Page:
I'm 21, and every single morning I wake up with the worst upset stomach. It gets all the way to the point where I'm running to the bathroom to throw up and nothing ever comes out. The doctors think its in my head. Awesome. When this first began happening I would just make myself throw up but once I began it wouldn't stop for hours and I had to be taken to the emergency room. I feel like I'm dying!! But of course I feel completely better when I go smoke. It's insane!

So I trotted over to PubMed to see what is new, if anything, with cannabis hyperemesis. I found three new CaseReport publications that I had not seen before including:

Nicolson SE, Denysenko L, Mulcare JL, Vito JP, Chabon B. Cannabinoid hyperemesis syndrome: a case series and review of previous reports. Psychosomatics. 2012 May;53(3):212-9. Epub 2012 Apr 4. PubMed

Luther V, Yap L.A hot bath to calm what ails you: the Cannabis Hyperemesis Syndrome. Acute Med. 2012;11(1):23-4. PubMed

Bagdure S, Smalligan RD, Sharifi H, Khandheria B. Waning effect of compulsive bathing in cannabinoid hyperemesis.Am J Addict. 2012 Mar-Apr;21(2):184-5. doi: 10.1111/j.1521-0391.2011.00209.x. Epub 2012 Feb 7. PubMed

There are a total of 6 individuals reported (20-27 yrs of age, 2 female), all of whom presented to medical services (New York, 4; London, 1; Amarillo, TX, 1) with repeated and severe vomiting. All Cases had been smoking marijuana for many years with at least daily smoking in recent months to years. Five of the cases identify multiple uses per day, the sixth just indicates daily smoking.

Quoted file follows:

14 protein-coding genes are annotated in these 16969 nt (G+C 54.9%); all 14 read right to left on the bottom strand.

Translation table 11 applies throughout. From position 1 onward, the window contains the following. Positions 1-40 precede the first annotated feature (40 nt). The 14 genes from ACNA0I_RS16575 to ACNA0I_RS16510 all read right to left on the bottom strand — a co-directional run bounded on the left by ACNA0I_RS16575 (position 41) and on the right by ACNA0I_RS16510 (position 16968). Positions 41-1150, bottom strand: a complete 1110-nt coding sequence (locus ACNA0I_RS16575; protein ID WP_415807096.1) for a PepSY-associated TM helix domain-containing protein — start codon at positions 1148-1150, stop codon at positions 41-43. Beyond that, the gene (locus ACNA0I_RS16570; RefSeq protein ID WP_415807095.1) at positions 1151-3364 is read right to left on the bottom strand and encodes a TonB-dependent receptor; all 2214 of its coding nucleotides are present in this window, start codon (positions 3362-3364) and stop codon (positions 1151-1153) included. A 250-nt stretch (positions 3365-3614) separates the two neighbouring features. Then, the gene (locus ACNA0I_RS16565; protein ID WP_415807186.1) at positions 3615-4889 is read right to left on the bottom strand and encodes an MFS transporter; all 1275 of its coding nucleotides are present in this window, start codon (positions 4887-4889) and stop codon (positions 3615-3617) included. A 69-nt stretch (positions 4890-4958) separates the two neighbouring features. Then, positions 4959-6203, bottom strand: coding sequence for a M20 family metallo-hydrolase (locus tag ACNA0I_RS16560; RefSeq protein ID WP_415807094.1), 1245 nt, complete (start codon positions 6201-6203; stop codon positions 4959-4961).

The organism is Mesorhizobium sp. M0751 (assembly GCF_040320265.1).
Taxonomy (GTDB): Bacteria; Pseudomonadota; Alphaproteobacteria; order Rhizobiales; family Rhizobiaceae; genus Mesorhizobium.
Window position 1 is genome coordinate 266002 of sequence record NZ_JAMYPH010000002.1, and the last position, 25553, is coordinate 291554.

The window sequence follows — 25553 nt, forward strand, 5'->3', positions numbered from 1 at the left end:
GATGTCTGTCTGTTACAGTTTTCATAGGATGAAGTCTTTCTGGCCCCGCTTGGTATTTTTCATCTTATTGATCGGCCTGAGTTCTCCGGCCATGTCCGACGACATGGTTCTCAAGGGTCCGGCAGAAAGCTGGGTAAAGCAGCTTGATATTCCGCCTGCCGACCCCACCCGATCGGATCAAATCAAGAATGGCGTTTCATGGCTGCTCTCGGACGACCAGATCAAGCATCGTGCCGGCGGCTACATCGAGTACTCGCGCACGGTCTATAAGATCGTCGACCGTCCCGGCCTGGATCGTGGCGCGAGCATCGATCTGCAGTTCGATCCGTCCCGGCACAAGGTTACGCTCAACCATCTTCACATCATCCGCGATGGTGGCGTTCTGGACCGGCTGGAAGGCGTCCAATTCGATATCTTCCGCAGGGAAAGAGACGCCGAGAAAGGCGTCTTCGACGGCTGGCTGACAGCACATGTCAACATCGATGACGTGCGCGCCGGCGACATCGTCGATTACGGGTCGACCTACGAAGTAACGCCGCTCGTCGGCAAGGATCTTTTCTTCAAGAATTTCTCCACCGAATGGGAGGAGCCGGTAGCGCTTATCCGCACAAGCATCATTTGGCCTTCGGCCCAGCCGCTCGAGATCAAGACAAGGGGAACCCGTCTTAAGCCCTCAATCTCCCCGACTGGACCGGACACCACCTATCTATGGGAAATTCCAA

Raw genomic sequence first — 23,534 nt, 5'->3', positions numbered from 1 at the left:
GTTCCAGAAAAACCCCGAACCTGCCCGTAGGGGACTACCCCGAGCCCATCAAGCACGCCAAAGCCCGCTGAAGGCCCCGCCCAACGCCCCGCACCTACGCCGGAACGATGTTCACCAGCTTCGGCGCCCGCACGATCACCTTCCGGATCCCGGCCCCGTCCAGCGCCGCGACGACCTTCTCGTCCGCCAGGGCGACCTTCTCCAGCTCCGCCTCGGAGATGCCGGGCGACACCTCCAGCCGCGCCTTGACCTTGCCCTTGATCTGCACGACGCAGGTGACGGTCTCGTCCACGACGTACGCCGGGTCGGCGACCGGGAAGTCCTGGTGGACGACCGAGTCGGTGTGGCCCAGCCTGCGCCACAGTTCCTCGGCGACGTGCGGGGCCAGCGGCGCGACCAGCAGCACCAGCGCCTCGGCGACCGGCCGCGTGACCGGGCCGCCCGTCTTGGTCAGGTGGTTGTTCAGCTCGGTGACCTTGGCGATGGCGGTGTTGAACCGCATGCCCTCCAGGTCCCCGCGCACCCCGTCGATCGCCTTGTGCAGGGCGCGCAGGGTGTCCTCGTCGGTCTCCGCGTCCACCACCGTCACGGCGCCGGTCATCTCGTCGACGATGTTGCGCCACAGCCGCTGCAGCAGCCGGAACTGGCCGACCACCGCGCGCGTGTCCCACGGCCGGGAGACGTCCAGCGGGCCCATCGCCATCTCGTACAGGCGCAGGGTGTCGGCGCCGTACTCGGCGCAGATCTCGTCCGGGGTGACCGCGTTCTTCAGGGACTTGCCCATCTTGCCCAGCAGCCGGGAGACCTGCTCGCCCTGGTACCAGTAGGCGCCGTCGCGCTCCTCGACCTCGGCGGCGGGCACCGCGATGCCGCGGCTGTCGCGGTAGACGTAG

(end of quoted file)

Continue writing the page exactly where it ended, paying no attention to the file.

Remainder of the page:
Medical workups for all six indicated no other detectable gastrointestinal causes. All six Cases include multiple episodes of repeated vomiting in the past which had resulted in emergency department visits or hospitalizations for that patient.

All six had been using hot showers to control their symptoms, selected quotes from different Cases are illustrative:

he persistently demanded to use our showering facilities...He continued to demand to use the showering facilities, and oddly seemed more settled after bathing.

Several times during the interview, he went to the bathroom to put his head under the hot shower, which he said improved his

Ms. B complained that the hospital showers were not warm enough because the best way to relieve her symptoms was to take extremely hot, hour-long showers four times daily.

Three of the cases have evidence that ceasing marijuana smoking prevented further episodes of cyclical vomiting. Three show evidence that returning to marijuana smoking after abstinence led to recurrence of symptoms. Two cases had no followup evidence.